Dalton thought “fuck it!” and moved left to hit an uncovered area. Bullets shattered the air around him, hitting the wall and glass above him. He dived but he’d been a fraction slow and the bullets hit his target area. Fuck! He’d been led into a trap by the controller’s instructions! What was that? He rolled back into the space he’d vacated, firing madly as he did so.
Then he realized: the manic English was not the controller, it was an Analysis Bot. Software that studied patterns of behavior in combatants. That software was illegal in all professional games, so Dalton and his friends never used it, but a year ago in casual gaming he’d noticed it. All Analysis Bots had a database of existing players loaded up, and they compared the players they were analyzing against the database to get ideas and advice.
The controller was using an Analysis Bot to give advice to his soldiers. But the Bot had identified Dalton’s combat profile from his history as a gamer, and the controller had realized he was an imposter on this account. He’d brought Dalton up here to kill him.
The Bot, of course, was ignorant of all of this.
“Ghost-san, good work! You broke a pattern!”
Too right! Dalton ducked back the way he’d come, and into a doorway. He smashed the window to the right of the door and hurled a grenade out into the hallway, then ducked and ran to an inner door. This door opened into a narrow, dark corridor, parallel to the main corridor. Something blew up back where the grenade was, but Dalton was running. There were no schematics – this was some kind of hidden level invented just for him. He ducked left into a big room, bizarrely an abattoir, completely different to the room he had left. Robot-like figures worked on screaming, dying cows and pigs. In the far corner a hulking shadow fired at him.
He ducked and dived. The shadow was big.
“Ghost-san, faster than usual! Adrenaline can – ”
The chirpy bot-voice cut off. Someone had noticed he understood. He fired a burst and cut left towards a large freezer. The big figure was moving towards him, firing as it went. He ducked behind a twitching cow corpse and opened a new comms channel. “John Doe are you in yet? I have trouble.”
A brief second that felt like an eternity. He fired over the cow for good luck.
“I don’t care about your trouble. Stay alive. We’re very close.”
The huge figure hit the cow at a run. It had come much faster than he expected. It was bigger than he expected, some kind of gleaming red power armour with a rifle in one hand and an insane chain saw in the other. He fell back, shooting madly, but the thing’s armour was immune to his assault rifle. It picked him up and hurled him across the room, into a block of ice. The kinect system sent twinges of pain up his back, nothing serious. He fired again but the thing just kept coming. It was wearing power armour, so he couldn’t see anything about it – no eyes to look into and plead for mercy. Just red death. He ducked as the chain saw cut into the ground with a huge burring roar. Rolled away and fired again. No luck.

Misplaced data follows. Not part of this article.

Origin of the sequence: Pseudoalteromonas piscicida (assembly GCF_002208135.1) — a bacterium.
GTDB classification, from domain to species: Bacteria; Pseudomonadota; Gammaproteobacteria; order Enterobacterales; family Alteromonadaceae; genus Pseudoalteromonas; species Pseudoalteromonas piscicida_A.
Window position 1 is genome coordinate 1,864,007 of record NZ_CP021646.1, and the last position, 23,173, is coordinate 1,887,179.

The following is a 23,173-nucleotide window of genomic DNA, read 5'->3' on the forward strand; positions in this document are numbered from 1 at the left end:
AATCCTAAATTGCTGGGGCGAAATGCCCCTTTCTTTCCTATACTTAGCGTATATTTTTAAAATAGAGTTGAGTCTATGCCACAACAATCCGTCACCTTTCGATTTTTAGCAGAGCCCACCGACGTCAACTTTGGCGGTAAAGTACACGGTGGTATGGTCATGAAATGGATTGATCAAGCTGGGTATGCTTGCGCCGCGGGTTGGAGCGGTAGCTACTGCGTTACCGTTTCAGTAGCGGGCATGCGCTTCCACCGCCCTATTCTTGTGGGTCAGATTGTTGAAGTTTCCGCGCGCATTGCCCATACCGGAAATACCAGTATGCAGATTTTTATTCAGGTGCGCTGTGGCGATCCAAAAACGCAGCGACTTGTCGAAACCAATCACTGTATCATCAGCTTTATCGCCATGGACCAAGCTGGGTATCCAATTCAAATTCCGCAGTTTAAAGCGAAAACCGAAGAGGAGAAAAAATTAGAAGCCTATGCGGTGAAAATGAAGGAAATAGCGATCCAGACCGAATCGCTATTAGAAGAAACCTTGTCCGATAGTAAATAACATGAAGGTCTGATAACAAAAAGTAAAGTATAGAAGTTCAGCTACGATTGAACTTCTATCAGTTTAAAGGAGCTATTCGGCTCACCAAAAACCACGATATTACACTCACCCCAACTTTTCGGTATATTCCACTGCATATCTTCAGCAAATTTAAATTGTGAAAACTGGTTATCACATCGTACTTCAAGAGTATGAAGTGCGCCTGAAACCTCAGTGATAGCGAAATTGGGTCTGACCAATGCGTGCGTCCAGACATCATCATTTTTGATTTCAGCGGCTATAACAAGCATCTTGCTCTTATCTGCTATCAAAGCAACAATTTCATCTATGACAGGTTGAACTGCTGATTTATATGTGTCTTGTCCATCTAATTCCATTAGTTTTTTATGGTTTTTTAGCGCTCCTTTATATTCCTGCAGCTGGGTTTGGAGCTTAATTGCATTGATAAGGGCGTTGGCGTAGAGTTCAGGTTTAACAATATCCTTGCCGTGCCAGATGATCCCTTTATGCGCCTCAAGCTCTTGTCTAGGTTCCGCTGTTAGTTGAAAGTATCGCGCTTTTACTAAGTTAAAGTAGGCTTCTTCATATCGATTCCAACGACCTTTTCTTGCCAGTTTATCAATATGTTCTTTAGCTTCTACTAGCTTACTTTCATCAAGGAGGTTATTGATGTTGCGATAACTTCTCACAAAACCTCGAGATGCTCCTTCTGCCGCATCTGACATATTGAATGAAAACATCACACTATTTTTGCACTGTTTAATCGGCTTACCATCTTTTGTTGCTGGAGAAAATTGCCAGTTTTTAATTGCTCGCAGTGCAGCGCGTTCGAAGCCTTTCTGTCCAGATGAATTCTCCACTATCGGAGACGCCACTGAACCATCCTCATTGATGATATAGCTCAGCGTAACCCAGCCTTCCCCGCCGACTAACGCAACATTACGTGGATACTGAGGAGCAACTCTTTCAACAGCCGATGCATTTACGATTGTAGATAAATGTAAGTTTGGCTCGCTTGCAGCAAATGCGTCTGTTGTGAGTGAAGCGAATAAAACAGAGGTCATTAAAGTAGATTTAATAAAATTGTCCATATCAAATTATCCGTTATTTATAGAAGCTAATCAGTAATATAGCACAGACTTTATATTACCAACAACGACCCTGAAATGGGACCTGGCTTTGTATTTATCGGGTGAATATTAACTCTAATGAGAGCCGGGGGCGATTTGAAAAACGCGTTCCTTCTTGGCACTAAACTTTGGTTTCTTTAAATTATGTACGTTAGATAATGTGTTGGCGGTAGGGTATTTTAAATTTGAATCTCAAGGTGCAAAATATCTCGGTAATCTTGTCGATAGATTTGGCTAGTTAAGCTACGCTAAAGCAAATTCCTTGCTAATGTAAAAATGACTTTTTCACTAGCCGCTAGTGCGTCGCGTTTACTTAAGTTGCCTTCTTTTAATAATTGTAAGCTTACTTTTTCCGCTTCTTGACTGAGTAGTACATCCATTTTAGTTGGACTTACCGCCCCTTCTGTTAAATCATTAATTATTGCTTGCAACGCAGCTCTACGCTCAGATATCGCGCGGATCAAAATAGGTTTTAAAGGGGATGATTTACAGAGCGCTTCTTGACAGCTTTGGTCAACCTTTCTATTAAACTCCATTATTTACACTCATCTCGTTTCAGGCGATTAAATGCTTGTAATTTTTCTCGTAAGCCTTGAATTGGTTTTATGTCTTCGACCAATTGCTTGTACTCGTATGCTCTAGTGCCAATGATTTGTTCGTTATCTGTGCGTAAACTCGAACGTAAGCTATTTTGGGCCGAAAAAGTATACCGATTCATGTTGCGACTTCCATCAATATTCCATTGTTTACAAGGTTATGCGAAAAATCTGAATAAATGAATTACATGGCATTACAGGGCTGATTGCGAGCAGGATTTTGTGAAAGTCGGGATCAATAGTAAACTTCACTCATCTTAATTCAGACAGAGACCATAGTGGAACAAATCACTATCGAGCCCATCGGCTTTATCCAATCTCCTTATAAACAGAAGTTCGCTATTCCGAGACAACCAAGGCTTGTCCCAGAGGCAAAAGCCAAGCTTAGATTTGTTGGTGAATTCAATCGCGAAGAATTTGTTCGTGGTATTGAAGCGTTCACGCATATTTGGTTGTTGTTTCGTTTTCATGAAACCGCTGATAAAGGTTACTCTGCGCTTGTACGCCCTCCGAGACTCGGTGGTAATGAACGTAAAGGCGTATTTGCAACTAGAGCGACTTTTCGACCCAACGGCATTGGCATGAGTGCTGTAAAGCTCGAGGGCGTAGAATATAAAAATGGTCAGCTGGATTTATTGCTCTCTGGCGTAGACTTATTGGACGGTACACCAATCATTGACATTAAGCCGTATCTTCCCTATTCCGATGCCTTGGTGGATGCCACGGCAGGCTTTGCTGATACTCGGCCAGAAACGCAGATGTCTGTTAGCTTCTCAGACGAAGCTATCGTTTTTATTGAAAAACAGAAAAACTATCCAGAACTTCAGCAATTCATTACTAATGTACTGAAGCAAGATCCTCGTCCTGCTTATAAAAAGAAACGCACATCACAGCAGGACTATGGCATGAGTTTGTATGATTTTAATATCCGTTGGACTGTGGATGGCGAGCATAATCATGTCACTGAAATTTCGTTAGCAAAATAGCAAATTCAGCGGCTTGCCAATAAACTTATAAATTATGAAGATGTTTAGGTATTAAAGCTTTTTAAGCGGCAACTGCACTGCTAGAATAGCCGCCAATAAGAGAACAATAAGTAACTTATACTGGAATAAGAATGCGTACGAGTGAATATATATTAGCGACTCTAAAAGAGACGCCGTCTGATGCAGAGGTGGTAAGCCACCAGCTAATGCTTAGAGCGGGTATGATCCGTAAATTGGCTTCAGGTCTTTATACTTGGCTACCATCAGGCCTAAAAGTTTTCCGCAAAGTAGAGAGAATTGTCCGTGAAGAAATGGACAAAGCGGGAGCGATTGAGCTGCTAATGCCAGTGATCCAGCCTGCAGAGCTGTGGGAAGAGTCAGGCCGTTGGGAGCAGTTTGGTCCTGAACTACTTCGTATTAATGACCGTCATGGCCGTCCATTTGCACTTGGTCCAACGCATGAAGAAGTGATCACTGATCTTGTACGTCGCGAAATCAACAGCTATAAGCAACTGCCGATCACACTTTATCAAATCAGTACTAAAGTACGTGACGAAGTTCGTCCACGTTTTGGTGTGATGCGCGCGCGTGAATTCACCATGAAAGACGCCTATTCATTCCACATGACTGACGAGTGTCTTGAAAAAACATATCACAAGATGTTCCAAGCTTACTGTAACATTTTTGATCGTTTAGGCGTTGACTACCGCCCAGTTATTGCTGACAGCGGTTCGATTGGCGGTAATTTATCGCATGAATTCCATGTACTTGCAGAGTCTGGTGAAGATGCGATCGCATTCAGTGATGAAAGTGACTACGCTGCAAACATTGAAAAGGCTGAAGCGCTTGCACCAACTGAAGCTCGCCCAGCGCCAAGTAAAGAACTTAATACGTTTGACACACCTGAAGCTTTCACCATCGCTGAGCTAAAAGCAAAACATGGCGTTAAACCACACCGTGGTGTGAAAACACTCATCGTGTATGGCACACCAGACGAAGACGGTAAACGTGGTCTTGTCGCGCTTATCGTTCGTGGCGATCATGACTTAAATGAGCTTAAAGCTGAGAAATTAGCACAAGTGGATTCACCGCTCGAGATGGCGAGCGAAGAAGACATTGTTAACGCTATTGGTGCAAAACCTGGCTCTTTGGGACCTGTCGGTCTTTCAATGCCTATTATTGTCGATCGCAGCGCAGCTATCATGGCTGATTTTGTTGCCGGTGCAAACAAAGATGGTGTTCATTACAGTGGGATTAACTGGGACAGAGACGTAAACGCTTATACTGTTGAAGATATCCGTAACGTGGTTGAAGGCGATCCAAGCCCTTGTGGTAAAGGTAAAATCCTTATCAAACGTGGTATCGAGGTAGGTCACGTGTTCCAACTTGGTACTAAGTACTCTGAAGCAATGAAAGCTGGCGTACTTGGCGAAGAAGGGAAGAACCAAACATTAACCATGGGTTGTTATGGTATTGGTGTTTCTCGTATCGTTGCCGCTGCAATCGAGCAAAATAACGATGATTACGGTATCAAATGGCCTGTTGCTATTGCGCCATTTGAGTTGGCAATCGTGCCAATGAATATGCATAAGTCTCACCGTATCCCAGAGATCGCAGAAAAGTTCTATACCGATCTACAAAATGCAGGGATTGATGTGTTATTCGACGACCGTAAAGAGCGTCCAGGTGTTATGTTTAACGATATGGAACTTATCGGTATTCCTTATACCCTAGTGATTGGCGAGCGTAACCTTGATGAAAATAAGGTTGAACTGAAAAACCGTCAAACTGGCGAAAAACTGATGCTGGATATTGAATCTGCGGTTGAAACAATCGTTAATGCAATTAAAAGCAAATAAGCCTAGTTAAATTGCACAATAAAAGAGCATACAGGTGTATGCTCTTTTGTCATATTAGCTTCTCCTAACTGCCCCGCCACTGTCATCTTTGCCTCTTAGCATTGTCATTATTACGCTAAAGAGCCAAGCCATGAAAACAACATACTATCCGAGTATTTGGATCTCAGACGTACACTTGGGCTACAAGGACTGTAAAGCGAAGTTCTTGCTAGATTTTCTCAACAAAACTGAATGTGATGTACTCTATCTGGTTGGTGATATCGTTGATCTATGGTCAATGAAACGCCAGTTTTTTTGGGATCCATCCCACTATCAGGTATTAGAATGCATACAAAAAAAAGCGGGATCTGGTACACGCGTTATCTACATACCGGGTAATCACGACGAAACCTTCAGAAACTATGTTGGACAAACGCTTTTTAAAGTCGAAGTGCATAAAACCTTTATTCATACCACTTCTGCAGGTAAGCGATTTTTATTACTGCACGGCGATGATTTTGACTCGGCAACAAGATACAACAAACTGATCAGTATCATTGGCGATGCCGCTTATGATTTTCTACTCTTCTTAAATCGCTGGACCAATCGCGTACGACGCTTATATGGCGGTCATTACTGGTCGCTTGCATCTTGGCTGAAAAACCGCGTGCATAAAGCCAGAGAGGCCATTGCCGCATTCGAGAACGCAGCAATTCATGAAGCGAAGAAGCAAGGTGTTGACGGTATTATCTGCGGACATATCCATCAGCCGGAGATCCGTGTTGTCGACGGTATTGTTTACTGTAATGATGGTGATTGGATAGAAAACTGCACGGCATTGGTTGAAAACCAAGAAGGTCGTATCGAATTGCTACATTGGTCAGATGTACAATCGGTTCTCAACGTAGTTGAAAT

“John Doe, it knows I’m here. Get in here, do something!”
The thing grabbed him with its other hand, lightning fast, a huge clawed glove getting him by the neck and raising him above the ground. Electricity flowed, his body twitched. In the confusion Dalton recognized ICE, software to hold him captive and unable to exit while the system traced him back to the source. He had been uncovered. Red Tide warriors were more than he had expected or been led to believe.
“Got it. Get out!”
Fortunately for Dalton, the Red Tide’s local troops were further away than John Doe’s team, and he was able to get away before they mobilized to his apartment, where they met John Doe and some of his friends. In the ensuing battle someone leveled the block, but Dalton was out and safe so he didn’t pay it much attention. They also found the location of the server, and although some kind of failsafe physically destroyed the server their hackers got there first and they were able to get both a list of targets and a couple of names. For his couple of minutes of Call of Duty success Dalton got a lot of money, and a new sense of humility.
He left America, aware that he had drawn a lot of heat.
He left America with a newfound awareness of his vulnerabilities. Not a great hacker, he realized, easily caught by second rate governments like John Doe’s. That was going to change. He devoted himself – and John Doe’s money – to learning better techniques, getting better decks.
Two years later, he arrived in New Horizon, polished and ready for the big time.
He never looked back. Except for one thing: he chose a street name that suited him.
[This short story was inspired by a news article a friend showed me about the Paris terrorists using Call of Duty or some similar game to communicate their plans. Cunning! So I imagined how this might work in the future. I swapped Islamic terrorists for Native Americans because this is the future, and an American connection ties Ghost to our group through the people he was involved with or enemies with in our first session.
I like cyberpunk histories!]
fn1: Hard to believe you say? Iron arse himself has a school district named after him …